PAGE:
Symphony No.2 in D, Op.73
Eva Johansson (soprano)
Royal Philharmonic Orchestra
Reviewed by: Douglas Cooksey
Reviewed: 29 March, 2006
Venue: Cadogan Hall, London
This splendid concert was a humbling reminder in our spin-obsessed age that celebrity is not everything. Although he has previously worked with the Philharmonia Orchestra, Nicholas Michalakis is hardly a household name. On the evidence of this programme he is a first-rate musician of unfailingly sensitive instincts who deserves the widest possible recognition and who, in common with ‘Freddy’ Flintoff’s captaincy of the England cricket team in India, has that rare ability to lead from the front yet allow his players sufficient space so that they give of their very best.
Siegfried Idyll (with a reduced string band) was immediately noticeable for its restrained dynamics, warm finely balanced string-playing and the way each paragraph breathed naturally, the climax built with the patient care of a master craftsman, its ending especially memorable as this tender intimate music receded into silence.
“Wesendonck-Lieder”, Wagner’s other intimate masterpiece, also received the most sensitive of orchestral accompaniments, particularly in the ‘Tristan’-related third song ‘Im Treibhaus’ (In the Hothouse). Unfortunately the Danish soprano Eva Johansson, who has appeared at Bayreuth, was not at her best. Her forthcoming engagements include “Elektra” at the inauguration of a new opera house in Copenhagen and she tackled Wagner’s musical love-letter to Matthilde Wesendonck as if she were already singing that role – much was too loud and there was a dearth of true legato.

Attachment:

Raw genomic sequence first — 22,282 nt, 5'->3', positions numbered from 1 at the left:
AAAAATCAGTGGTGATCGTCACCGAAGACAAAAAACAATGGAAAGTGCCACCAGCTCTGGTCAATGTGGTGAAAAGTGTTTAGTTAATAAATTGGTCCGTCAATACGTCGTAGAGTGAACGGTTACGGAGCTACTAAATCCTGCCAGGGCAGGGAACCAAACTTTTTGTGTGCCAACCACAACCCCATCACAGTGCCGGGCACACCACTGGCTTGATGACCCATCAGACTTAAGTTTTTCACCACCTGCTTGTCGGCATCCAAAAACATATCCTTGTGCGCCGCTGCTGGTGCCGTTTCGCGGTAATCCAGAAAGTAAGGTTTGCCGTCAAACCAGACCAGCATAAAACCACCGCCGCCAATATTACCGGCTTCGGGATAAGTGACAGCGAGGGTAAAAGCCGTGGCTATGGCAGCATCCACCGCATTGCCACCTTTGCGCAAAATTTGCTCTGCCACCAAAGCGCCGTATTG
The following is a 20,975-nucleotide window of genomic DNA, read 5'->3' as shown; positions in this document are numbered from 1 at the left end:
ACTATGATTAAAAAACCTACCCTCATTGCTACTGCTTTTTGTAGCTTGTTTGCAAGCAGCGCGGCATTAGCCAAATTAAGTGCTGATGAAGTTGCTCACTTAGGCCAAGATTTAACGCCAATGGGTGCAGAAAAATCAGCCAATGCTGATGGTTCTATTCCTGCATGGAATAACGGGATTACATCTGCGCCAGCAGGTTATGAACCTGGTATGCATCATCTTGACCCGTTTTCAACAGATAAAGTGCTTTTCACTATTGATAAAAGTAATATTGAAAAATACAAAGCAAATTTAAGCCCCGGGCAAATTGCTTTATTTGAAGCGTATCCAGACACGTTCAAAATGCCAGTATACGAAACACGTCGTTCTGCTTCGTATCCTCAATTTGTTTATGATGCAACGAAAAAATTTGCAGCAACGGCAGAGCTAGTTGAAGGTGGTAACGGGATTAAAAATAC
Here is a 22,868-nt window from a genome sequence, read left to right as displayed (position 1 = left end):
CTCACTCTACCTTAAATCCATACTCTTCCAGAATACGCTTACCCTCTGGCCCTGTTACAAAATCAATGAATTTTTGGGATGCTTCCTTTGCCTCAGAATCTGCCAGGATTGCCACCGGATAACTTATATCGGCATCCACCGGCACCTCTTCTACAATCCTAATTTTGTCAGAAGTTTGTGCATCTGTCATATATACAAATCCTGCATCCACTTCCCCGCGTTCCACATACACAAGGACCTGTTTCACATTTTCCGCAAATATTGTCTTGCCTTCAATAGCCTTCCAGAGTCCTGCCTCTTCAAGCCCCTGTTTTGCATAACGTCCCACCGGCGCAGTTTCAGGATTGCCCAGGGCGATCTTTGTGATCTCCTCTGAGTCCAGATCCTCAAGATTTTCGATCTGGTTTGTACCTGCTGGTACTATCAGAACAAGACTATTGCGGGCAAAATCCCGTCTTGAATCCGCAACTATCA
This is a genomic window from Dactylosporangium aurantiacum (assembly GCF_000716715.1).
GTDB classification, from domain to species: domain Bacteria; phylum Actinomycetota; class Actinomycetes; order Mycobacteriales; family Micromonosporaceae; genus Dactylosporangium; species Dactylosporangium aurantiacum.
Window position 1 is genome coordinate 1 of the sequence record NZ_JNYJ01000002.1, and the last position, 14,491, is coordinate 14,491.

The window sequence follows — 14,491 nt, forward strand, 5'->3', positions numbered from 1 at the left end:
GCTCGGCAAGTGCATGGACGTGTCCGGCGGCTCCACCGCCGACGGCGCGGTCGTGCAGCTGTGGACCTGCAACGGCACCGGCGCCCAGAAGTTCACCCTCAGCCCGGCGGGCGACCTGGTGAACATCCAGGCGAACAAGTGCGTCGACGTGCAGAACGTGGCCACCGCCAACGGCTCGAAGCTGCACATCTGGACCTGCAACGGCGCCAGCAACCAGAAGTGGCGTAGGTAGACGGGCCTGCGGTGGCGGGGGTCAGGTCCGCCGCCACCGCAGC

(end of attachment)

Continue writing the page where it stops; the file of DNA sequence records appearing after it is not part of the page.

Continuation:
The Brahms, played with the same number of strings as Siegfried Idyll, received an impressively satisfying performance. Internal balances were precisely calibrated – there was never an ugly sound, not even from the trombones. If any modern performance could give an impression of what Fritz Steinbach’s original Meiningen performances with an orchestra roughly the same size ‘might’ have sounded like, this was it.
Without any recourse to interpretative point-scoring, Michalakis ensured that Brahms’s symphony glowed warmly and that each paragraph eliding seamlessly into the next. Michalakis’s tempos were expansive in the first two movements, relaxed in the third and exuberant but not over-hasty in the finale. One might criticise Michalakis for not taking the first movement repeat (I don’t on this occasion) and his complete lack of fuss – he conducts the orchestra, not the audience – was admirable. His conducting the entire concert from memory wasn’t for show, either, and I have seldom heard a more musical rendering of this symphony.